Retirement is a field of growing interest in both the public and the private sectors. Given the aging workforce in Western countries, understanding the factors that contribute to an employee’s decision to retire is an area of increasing interest to political, economic, social, and organizational scholars. Most retirement studies concentrate on a narrow set of factors, examining their impact on retirement in isolation of the broader context. Drawing from public management theory, and based on theories of person–organization fit (POF), we examine whether and when private and public personnel differ in their retirement decision. Findings indicate that previously shown relationships between individual-level financial status and the decision to retire are contingent on employment sector. The results of this research extend knowledge regarding the normative influence of mechanisms driving retirement and demonstrate the broader implications of sector on retirement decision-making.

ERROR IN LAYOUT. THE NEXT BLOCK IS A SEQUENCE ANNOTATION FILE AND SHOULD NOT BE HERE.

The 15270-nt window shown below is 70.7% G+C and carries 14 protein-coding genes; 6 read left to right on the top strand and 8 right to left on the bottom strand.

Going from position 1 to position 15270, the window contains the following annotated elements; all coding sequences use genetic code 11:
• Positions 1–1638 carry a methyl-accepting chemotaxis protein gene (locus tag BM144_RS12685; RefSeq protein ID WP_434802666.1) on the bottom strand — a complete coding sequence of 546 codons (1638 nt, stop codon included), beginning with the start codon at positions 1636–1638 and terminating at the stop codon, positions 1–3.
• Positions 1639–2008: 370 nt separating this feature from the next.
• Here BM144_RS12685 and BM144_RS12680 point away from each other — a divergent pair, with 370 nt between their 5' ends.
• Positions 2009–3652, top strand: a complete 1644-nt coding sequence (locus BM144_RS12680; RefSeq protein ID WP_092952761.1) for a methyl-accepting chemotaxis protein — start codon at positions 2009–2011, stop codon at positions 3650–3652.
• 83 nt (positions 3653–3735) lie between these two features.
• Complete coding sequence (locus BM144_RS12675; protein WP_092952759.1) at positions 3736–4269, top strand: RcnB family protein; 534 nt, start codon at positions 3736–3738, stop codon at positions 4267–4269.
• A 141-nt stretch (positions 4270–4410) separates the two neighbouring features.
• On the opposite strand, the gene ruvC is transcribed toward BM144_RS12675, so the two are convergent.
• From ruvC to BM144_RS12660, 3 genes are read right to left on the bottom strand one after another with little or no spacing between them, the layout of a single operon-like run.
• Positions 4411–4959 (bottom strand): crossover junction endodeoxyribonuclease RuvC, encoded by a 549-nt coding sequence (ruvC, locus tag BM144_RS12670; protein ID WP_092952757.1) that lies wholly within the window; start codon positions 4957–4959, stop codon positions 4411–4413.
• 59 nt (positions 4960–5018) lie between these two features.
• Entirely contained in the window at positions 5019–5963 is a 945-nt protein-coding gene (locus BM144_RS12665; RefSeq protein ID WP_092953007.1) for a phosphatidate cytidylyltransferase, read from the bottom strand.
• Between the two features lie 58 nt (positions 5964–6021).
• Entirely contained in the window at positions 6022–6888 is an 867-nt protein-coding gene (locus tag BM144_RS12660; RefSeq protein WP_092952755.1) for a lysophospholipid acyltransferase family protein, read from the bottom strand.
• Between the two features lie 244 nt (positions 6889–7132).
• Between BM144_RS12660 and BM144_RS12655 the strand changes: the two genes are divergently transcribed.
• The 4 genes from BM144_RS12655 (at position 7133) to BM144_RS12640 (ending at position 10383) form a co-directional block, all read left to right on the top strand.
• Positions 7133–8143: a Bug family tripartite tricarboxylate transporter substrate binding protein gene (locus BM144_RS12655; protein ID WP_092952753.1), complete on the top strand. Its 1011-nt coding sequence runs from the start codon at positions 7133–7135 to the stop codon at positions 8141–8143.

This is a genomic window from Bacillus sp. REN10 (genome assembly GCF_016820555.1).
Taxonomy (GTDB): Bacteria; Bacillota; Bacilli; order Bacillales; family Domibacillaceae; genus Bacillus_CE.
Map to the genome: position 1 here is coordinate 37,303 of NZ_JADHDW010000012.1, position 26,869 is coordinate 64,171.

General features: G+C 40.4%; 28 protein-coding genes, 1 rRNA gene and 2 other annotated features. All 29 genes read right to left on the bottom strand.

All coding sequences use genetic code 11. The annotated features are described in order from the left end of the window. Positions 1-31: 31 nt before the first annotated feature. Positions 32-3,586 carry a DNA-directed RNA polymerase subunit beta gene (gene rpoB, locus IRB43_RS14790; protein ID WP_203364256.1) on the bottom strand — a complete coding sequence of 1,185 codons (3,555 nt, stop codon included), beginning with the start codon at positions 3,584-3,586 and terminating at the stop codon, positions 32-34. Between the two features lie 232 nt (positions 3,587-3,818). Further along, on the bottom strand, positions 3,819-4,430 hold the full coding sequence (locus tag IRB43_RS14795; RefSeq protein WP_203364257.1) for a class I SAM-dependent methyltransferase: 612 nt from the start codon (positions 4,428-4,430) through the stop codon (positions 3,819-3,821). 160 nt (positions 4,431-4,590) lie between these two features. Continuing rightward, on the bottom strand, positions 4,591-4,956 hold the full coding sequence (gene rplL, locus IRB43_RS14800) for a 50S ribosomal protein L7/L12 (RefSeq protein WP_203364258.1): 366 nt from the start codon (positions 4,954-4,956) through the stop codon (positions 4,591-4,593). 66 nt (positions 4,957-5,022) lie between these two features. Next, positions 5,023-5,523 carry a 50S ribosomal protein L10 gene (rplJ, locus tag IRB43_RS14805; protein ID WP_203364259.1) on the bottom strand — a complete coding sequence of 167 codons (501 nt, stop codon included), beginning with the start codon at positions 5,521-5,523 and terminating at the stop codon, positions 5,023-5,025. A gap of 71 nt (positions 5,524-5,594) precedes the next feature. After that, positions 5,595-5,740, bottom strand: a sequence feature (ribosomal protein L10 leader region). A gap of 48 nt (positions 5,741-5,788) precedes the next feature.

Bibliographical noteFunding Information:
The author(s) disclosed receipt of the following financial support for the research, authorship, and/or publication of this article: Data for this study were collected in the context of a broader study conducted by the Smithers Institute for Alcohol-Related Workplace Studies of Cornell University, and supported by the National Institute of Alcoholism and Alcohol Abuse (Grant Number 5 R01 AA011976).
© The Author(s) 2019.
- person–organization fit
- private sector
- public sector
- retirement decision
ASJC Scopus subject areas
- Public Administration
- Organizational Behavior and Human Resource Management